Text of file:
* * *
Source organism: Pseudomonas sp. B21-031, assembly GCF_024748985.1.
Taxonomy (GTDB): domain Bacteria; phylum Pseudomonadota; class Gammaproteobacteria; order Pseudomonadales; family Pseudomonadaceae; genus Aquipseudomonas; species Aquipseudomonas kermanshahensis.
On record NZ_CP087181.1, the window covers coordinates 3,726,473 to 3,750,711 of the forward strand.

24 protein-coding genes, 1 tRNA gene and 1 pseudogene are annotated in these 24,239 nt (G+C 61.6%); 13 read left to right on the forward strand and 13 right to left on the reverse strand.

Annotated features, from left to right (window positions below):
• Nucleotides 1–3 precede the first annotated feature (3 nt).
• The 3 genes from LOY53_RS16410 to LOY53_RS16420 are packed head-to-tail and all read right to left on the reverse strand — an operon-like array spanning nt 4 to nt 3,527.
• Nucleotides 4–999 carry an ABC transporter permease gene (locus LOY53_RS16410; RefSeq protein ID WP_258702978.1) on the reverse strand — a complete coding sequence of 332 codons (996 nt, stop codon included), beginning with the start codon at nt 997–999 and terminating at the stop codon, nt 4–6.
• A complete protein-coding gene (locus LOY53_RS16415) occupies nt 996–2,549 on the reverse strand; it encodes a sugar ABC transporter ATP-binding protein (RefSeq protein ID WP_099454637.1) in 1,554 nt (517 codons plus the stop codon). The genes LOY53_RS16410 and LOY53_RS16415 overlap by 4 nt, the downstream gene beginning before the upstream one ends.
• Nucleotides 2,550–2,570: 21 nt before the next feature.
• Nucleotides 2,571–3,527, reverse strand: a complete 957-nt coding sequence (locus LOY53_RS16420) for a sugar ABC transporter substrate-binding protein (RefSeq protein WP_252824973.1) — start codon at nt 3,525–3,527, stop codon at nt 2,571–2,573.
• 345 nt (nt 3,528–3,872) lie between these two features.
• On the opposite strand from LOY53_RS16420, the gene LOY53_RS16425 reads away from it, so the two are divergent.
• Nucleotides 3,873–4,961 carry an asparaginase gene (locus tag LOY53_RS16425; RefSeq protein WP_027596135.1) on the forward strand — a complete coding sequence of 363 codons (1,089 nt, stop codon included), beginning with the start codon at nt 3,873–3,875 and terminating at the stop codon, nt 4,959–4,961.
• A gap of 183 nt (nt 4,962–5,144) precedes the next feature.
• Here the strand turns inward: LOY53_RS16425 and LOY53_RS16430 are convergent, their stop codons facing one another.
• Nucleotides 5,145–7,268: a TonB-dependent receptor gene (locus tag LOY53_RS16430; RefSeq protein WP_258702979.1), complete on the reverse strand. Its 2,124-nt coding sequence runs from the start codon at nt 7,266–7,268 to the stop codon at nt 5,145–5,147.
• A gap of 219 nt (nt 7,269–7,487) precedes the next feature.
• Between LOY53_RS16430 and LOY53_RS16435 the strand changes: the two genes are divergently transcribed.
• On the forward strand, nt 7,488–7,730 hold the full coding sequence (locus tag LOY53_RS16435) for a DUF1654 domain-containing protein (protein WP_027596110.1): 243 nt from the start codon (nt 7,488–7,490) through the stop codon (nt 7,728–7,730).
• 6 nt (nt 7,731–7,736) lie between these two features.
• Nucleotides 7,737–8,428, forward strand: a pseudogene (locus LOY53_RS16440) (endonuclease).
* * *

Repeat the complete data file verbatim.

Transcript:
Source organism: Pseudomonas sp. B21-031, assembly GCF_024748985.1.
Taxonomy (GTDB): domain Bacteria; phylum Pseudomonadota; class Gammaproteobacteria; order Pseudomonadales; family Pseudomonadaceae; genus Aquipseudomonas; species Aquipseudomonas kermanshahensis.
On record NZ_CP087181.1, the window covers coordinates 3,726,473 to 3,750,711 of the forward strand.

24 protein-coding genes, 1 tRNA gene and 1 pseudogene are annotated in these 24,239 nt (G+C 61.6%); 13 read left to right on the forward strand and 13 right to left on the reverse strand.

Annotated features, from left to right (window positions below):
• Nucleotides 1–3 precede the first annotated feature (3 nt).
• The 3 genes from LOY53_RS16410 to LOY53_RS16420 are packed head-to-tail and all read right to left on the reverse strand — an operon-like array spanning nt 4 to nt 3,527.
• Nucleotides 4–999 carry an ABC transporter permease gene (locus LOY53_RS16410; RefSeq protein ID WP_258702978.1) on the reverse strand — a complete coding sequence of 332 codons (996 nt, stop codon included), beginning with the start codon at nt 997–999 and terminating at the stop codon, nt 4–6.
• A complete protein-coding gene (locus LOY53_RS16415) occupies nt 996–2,549 on the reverse strand; it encodes a sugar ABC transporter ATP-binding protein (RefSeq protein ID WP_099454637.1) in 1,554 nt (517 codons plus the stop codon). The genes LOY53_RS16410 and LOY53_RS16415 overlap by 4 nt, the downstream gene beginning before the upstream one ends.
• Nucleotides 2,550–2,570: 21 nt before the next feature.
• Nucleotides 2,571–3,527, reverse strand: a complete 957-nt coding sequence (locus LOY53_RS16420) for a sugar ABC transporter substrate-binding protein (RefSeq protein WP_252824973.1) — start codon at nt 3,525–3,527, stop codon at nt 2,571–2,573.
• 345 nt (nt 3,528–3,872) lie between these two features.
• On the opposite strand from LOY53_RS16420, the gene LOY53_RS16425 reads away from it, so the two are divergent.
• Nucleotides 3,873–4,961 carry an asparaginase gene (locus tag LOY53_RS16425; RefSeq protein WP_027596135.1) on the forward strand — a complete coding sequence of 363 codons (1,089 nt, stop codon included), beginning with the start codon at nt 3,873–3,875 and terminating at the stop codon, nt 4,959–4,961.
• A gap of 183 nt (nt 4,962–5,144) precedes the next feature.
• Here the strand turns inward: LOY53_RS16425 and LOY53_RS16430 are convergent, their stop codons facing one another.
• Nucleotides 5,145–7,268: a TonB-dependent receptor gene (locus tag LOY53_RS16430; RefSeq protein WP_258702979.1), complete on the reverse strand. Its 2,124-nt coding sequence runs from the start codon at nt 7,266–7,268 to the stop codon at nt 5,145–5,147.
• A gap of 219 nt (nt 7,269–7,487) precedes the next feature.
• Between LOY53_RS16430 and LOY53_RS16435 the strand changes: the two genes are divergently transcribed.
• On the forward strand, nt 7,488–7,730 hold the full coding sequence (locus tag LOY53_RS16435) for a DUF1654 domain-containing protein (protein WP_027596110.1): 243 nt from the start codon (nt 7,488–7,490) through the stop codon (nt 7,728–7,730).
• 6 nt (nt 7,731–7,736) lie between these two features.
• Nucleotides 7,737–8,428, forward strand: a pseudogene (locus LOY53_RS16440) (endonuclease).